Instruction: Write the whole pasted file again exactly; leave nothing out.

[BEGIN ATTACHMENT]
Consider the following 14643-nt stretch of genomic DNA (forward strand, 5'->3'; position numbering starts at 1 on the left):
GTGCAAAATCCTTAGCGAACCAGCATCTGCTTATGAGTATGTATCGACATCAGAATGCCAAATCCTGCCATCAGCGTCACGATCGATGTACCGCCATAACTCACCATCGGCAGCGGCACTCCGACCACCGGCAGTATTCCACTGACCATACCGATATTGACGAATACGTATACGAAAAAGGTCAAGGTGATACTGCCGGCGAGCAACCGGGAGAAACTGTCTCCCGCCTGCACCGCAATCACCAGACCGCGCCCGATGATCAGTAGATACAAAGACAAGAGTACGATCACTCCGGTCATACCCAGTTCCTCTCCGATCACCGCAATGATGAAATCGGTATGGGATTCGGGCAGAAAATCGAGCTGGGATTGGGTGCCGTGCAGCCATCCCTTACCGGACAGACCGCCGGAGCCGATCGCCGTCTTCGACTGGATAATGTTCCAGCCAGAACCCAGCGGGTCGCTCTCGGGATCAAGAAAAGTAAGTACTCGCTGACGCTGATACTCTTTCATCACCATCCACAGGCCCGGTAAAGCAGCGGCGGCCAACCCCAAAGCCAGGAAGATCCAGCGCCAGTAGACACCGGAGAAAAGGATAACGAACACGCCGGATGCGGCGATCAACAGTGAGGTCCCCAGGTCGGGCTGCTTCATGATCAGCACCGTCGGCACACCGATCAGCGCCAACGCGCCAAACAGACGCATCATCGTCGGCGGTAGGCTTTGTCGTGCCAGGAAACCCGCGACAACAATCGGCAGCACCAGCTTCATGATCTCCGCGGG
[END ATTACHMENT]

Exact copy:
Consider the following 14643-nt stretch of genomic DNA (forward strand, 5'->3'; position numbering starts at 1 on the left):
GTGCAAAATCCTTAGCGAACCAGCATCTGCTTATGAGTATGTATCGACATCAGAATGCCAAATCCTGCCATCAGCGTCACGATCGATGTACCGCCATAACTCACCATCGGCAGCGGCACTCCGACCACCGGCAGTATTCCACTGACCATACCGATATTGACGAATACGTATACGAAAAAGGTCAAGGTGATACTGCCGGCGAGCAACCGGGAGAAACTGTCTCCCGCCTGCACCGCAATCACCAGACCGCGCCCGATGATCAGTAGATACAAAGACAAGAGTACGATCACTCCGGTCATACCCAGTTCCTCTCCGATCACCGCAATGATGAAATCGGTATGGGATTCGGGCAGAAAATCGAGCTGGGATTGGGTGCCGTGCAGCCATCCCTTACCGGACAGACCGCCGGAGCCGATCGCCGTCTTCGACTGGATAATGTTCCAGCCAGAACCCAGCGGGTCGCTCTCGGGATCAAGAAAAGTAAGTACTCGCTGACGCTGATACTCTTTCATCACCATCCACAGGCCCGGTAAAGCAGCGGCGGCCAACCCCAAAGCCAGGAAGATCCAGCGCCAGTAGACACCGGAGAAAAGGATAACGAACACGCCGGATGCGGCGATCAACAGTGAGGTCCCCAGGTCGGGCTGCTTCATGATCAGCACCGTCGGCACACCGATCAGCGCCAACGCGCCAAACAGACGCATCATCGTCGGCGGTAGGCTTTGTCGTGCCAGGAAACCCGCGACAACAATCGGCAGCACCAGCTTCATGATCTCCGCGGG